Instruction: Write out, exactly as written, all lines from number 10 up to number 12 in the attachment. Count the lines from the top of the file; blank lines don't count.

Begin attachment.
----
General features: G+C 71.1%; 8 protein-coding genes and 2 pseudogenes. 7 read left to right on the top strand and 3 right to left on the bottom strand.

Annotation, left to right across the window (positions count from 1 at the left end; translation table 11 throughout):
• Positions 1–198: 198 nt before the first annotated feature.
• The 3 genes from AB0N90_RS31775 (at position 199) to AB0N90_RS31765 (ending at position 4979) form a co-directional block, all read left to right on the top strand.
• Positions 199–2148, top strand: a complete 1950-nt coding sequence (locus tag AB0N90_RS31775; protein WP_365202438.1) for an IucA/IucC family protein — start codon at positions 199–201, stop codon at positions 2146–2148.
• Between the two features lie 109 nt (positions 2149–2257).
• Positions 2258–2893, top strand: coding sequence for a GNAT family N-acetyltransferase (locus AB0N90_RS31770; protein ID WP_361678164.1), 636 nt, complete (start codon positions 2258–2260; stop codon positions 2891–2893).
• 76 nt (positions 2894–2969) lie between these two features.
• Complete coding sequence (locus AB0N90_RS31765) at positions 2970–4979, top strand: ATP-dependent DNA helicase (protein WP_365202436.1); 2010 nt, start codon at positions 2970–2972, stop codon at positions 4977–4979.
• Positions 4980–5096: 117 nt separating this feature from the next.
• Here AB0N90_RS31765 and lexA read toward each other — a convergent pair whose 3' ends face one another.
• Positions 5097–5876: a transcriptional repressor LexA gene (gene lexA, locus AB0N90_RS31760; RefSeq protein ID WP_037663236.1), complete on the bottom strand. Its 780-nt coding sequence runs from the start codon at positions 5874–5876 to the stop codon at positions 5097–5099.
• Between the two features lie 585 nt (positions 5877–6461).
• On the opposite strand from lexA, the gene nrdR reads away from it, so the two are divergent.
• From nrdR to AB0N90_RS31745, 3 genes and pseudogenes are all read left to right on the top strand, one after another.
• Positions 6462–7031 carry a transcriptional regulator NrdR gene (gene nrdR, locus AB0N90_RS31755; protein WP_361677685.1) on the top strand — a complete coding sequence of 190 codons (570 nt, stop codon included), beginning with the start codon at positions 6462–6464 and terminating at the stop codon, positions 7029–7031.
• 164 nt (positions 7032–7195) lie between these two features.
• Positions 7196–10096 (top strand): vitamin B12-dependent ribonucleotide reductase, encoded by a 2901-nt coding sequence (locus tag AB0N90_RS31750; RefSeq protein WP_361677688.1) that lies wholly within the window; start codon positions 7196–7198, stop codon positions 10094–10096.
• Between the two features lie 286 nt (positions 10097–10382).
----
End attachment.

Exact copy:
• Positions 4980–5096: 117 nt separating this feature from the next.
• Here AB0N90_RS31765 and lexA read toward each other — a convergent pair whose 3' ends face one another.
• Positions 5097–5876: a transcriptional repressor LexA gene (gene lexA, locus AB0N90_RS31760; RefSeq protein ID WP_037663236.1), complete on the bottom strand. Its 780-nt coding sequence runs from the start codon at positions 5874–5876 to the stop codon at positions 5097–5099.